SEO 101: Weaving Your Keywords Into Your Website

By now you’re probably sick to the teeth with background information. You want to “get your hands dirty” and start applying all this search engine optimization theory in your website. Fear not! If it’s dirt you want, it’s dirt you’re gonna get! 

Before we can get too nitty-gritty, you should have already done the following:

  1. Identified your target audience: their interests, education level, web surfing habits, cultural bias, and so on.
  2. Made a list of the 10-15 most commonly asked questions you get from your customers or clients.
  3. Distilled your initial list of key words and phrases from your questions. Note: these will be nouns and verbs! Don’t you dare use “the” as a key word!!!
  4. Expanded your list of key words to include other ideas and concepts related to your business.
  5. Reviewed your web server logs to find other words and phrases that are actually leading people to your site.
  6. Taken a second look at your web server logs to find any specific pages that are working especially well or poorly.
  7. Remember to breathe…!
    😉

If you’ve done your homework and covered all the bases above, you are ready to begin optimizing your web pages, making them “tasty” to the search engines. So let’s take a look at where you need to use those key words and phrases.

How is your HTML?

I mean it. Have you got a clue how your web pages are even built?

If you answered, “Yes“, then we can move forward.

If you answered, “No“, or “Um, I guess so…” you need to do more homework before the next phase is going to make much sense to you. I recommend that you go through an HTML tutorial site like the one at Sitepoint or W3Schools. After you’ve got a handle on the basics of how a web page is built, come back and read the rest of this post.

In order to effectively use your key words and phrases, they need to be woven into multiple layers of your web pages and overall site design. Within a single web page you want to be sure that key words are embedded in the following places:

  1. The TITLE tag.
  2. The META DESCRIPTION tag.
  3. The META KEYWORDS tag.
  4. One or more heading tags: H1, H2, H3, etc.
  5. One or more paragraphs within the body of the page.
  6. One or more web links contained within the page.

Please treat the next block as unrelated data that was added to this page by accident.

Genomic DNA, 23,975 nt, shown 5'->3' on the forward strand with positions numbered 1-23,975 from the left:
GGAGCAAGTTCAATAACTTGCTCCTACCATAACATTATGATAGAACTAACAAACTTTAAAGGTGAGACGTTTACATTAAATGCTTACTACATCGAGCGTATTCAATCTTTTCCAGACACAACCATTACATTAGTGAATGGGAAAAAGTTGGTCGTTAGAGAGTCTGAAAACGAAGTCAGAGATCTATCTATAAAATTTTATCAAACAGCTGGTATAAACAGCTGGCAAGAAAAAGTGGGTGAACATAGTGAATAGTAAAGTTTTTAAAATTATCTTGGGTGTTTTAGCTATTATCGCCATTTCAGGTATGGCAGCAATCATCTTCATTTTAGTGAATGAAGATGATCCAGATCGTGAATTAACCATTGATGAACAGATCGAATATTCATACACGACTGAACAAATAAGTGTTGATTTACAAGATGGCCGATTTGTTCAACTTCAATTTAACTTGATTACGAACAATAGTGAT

7. The ALT attribute of images contained within the page.
  8. The actual file name of the page.

Each one of these areas within your web page has its own quirks and best practices, far too much to include in one post! For now, let’s briefly look at some of the main tags you will use. Then we’ll explore them and others in greater detail over the next couple of weeks.

The TITLE tag.

The TITLE tag lives in the HEAD portion of your web page and is the tag that controls the “comment” residing in the title bar of the browser window. For example, if you look at the top of your browser window right now, you will see BrØnw3n’s World » SEO 101… That text comes from the TITLE tag for this web page.

Your TITLE tag is probably the single most important tag in any individual web page. Search engines, and people, pay a LOT of attention to what goes into the TITLE tag, so you want to make sure the information you put there is meaningful and pithy.

The META DESCRIPTION tag.

Like the TITLE tag, your META DESCRIPTION tag lives in the HEAD of your web page, but normal people will never see what it says until they find your page listed in a search engine.

This is another area where brevity is best. Your META DESCRIPTION is the text that is going to appear as the description for the page when it is displayed by a search engine, so you want to give this tag a brief, meaningful summary of what that specific page contains.

The META KEYWORDS tag.

This tag is not used at all by Google, but it is used by other search engines. Place the most important key words that are specific to each individual page within this tag. But don’t go overboard! Try to keep it to ten or fifteen words or phrases, max!

One or more heading tags: H1, H2, H3, etc.

Many “modern” web designers are addicted to SPANs and they forget all about basic text block tags. This is a bad thing because heading tags lend tons of weight to key words and phrases. If you’re not sure how to use headings, pick up a newspaper and follow their example.

One or more paragraphs within the body of the page.

The bulk of your actual content should live within paragraph [P] tags. If you are using paragraph tags they way you should, just make sure you mention the key words and phrases you want to emphasize several times within the content of your article.

Search engine optimization really isn’t rocket science, but it does take some effort and thought on your part.

Next time, more tag use and abuse…

~B~

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